A Look At Kulula – Comair’s Low Cost South African Airline

Comair’s low-cost carrier (LLC), Kulula, has been an ever-present and easily recognizable presence in the South African budget market. With its eye-catching livery and affordable travel options, Kulula is one of the more well-known brands in the country. Simple Flying takes a look at where Kulula comes from and what it offers as a carrier.

Kulula is one of South Africa’s most recognizable brands, offering affordable domestic travel options. Photo: Bob Adams via Flickr

A brief history of Kulula

Kulula is a low-cost carrier that operates domestic routes within South Africa. It was founded in 2001 as a subsidiary of Comair and is based out of Johannesburg’s OR Tambo and Lanseria airports. The carrier took delivery of its first aircraft in November of 2002, a Boeing 737-400 registered as ZS-OTF.

The main objective of the carrier was to bring a fully integrated service delivery option to domestic flyers in the country, at affordable prices. The word kulula  is derived from indigenous languages and translates as “it’s easy” – a fitting name considering the carrier’s business model.

Through the years it has established itself as a user-friendly travel option, with straightforward booking and payment procedures.

Fleet and routes

Kulula currently operates a fleet of ten aircraft from the Boeing 737-series. It has one remaining 737-400, as well as nine 737-800 aircraft. Historically, Kulula’s fleet also consisted of two Boeing 737-200s, and six McDonnell Douglas MD-82 aircraft.

Kulula aircraft are well-known for their interesting and often entertaining livery, with popular designs such as the Cow Plane, the Camo Plane, and the Flying 101 plane.

The livery on Kulula aircraft is striking, such as the special “Flying 101” Boeing 737. Photo: Bob Adams via Flickr

The bright-green aircraft services six domestic destinations in South Africa:

  • Western Cape –  Cape Town International and George airports.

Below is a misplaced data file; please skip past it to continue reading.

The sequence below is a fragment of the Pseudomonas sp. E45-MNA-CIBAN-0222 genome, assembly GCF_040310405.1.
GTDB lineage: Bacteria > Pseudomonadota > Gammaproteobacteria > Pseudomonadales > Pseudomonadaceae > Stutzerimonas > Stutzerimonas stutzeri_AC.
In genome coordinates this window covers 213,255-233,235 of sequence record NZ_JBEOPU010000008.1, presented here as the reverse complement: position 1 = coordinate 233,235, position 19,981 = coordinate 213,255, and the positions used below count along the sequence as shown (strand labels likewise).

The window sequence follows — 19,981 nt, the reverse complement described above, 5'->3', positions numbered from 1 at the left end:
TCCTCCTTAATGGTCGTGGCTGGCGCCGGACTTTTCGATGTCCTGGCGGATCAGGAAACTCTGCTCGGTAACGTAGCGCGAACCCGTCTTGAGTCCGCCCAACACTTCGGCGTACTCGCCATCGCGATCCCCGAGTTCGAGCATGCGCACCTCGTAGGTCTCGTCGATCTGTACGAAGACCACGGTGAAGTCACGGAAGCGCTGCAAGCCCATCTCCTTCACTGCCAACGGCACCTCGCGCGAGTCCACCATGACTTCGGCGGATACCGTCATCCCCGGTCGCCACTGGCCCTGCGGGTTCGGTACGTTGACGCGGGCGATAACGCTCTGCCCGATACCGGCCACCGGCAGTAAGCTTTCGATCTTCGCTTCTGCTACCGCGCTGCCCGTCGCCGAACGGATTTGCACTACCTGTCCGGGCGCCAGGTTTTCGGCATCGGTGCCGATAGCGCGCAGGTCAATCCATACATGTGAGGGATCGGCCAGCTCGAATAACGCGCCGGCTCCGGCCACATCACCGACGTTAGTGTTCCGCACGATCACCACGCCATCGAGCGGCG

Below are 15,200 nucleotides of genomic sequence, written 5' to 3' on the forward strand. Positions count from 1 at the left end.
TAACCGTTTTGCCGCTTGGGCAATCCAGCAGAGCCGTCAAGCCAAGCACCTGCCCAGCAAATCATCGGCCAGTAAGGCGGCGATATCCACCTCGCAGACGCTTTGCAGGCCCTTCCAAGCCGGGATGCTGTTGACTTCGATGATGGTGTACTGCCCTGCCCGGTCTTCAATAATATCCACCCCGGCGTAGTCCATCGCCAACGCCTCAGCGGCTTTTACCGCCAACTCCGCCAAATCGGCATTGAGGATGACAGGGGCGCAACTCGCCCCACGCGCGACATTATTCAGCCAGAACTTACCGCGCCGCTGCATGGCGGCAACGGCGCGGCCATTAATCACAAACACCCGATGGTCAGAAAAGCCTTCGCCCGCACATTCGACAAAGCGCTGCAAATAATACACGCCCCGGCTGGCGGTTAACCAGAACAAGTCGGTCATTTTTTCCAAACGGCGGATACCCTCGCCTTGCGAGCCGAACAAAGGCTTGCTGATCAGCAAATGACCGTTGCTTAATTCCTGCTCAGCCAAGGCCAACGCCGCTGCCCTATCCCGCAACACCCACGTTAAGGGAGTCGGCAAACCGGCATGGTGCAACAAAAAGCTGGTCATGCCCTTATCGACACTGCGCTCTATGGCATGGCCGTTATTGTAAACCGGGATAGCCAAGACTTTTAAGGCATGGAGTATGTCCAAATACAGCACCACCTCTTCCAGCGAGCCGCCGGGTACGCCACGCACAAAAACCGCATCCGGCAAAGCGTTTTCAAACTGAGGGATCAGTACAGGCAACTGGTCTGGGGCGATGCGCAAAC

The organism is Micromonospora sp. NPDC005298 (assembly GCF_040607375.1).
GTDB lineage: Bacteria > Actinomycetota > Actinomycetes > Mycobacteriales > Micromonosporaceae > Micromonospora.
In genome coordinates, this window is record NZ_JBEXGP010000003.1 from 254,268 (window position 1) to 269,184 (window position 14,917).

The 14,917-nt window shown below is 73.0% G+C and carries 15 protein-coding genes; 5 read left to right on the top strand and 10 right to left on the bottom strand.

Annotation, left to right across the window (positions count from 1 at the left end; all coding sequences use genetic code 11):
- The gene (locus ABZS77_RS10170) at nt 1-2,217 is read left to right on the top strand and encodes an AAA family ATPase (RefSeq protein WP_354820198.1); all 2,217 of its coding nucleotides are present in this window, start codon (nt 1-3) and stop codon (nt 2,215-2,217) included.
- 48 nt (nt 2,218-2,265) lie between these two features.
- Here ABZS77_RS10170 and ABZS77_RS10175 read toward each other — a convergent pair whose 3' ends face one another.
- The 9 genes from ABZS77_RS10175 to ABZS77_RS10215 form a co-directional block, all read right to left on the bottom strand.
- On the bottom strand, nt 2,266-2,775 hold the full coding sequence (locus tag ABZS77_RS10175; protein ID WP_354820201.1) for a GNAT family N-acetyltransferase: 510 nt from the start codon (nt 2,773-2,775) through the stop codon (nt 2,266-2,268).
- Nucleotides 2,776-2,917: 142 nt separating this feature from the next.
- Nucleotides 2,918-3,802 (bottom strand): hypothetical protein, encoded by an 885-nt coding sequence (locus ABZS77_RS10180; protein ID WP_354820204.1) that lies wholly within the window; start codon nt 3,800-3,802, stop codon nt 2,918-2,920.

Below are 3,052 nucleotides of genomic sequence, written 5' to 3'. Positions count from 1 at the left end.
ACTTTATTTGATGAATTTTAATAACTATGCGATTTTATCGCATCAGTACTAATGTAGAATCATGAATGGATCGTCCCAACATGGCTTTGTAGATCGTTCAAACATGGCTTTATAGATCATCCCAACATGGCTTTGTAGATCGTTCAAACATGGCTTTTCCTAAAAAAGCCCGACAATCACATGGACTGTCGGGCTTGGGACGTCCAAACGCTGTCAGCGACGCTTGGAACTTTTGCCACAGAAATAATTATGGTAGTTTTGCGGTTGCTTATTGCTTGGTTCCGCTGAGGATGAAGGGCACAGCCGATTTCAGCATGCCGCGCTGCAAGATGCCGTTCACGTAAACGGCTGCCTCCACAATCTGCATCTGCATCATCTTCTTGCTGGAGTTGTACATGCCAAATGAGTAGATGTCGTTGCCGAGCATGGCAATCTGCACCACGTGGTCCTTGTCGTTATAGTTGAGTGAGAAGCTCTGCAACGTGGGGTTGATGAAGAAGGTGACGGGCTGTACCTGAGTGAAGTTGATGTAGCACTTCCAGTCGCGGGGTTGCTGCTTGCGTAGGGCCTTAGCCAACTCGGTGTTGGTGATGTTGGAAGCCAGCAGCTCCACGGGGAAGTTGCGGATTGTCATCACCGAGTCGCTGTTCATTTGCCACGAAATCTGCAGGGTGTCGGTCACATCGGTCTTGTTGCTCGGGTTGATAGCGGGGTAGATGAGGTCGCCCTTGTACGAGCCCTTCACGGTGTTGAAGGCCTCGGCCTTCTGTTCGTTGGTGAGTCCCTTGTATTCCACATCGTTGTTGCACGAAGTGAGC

• Eastern Cape –  Port Elizabeth International and East London airports.
  • Gauteng Province – OR Tambo International and Lanseria airports.
  • Kwa-Zulu Natal – King Shaka International Airport.

Services offered

As with most LLCs, Kulula operates with the bare necessities on its routes. Meals are not served during flights, as the longest Kulula flight is around two hours. Passengers have the option to purchase refreshments and snacks from an in-flight menu. The carrier publishes its own magazine titled “Khuluma” and this serves as the in-flight entertainment.

Members of the oneworld frequent flyer program may earn points when booking British Airways flights on the Kulula website. As a BA franchise, Comair integrates its LCCs into the alliance program. Unfortunately, points may only be earned at the completion of a flight. Furthermore, these points may not be redeemed for flights booked on the Kulula website. Kulula is no longer a part of the Avios Travel Rewards program.

The Kulula website brings all the different aspects of travelling under one banner, with customers able to manage their flights, car rentals, and hotels from one location.

Recent issues

On Tuesday, both Comair and Kulula’s flights were affected as multiple airlines in South Africa were grounded. This was a precautionary step taken to ensure that the aircraft were properly and thoroughly inspected to ensure that all regulations and protocols were being adhered to.

Kulula aircraft were grounded on October 22nd, due to irregularities found in a maintenance audit by SAATA. Photo: Bob Adams via Flickr

The grounding came about after irregularities were found by maintenance audit firm South African Airways Technical (SAATA). After ensuring that the aircraft were indeed safety-compliant, regular service resumed on October 23rd.

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AndrewS

Didn’t really say much did it!?

Bob

Kulula definitely did NOT operate A330-200’s!

Arutha

Kulula does not operate to Port Elizabeth, that is Comair!

Always see this mistake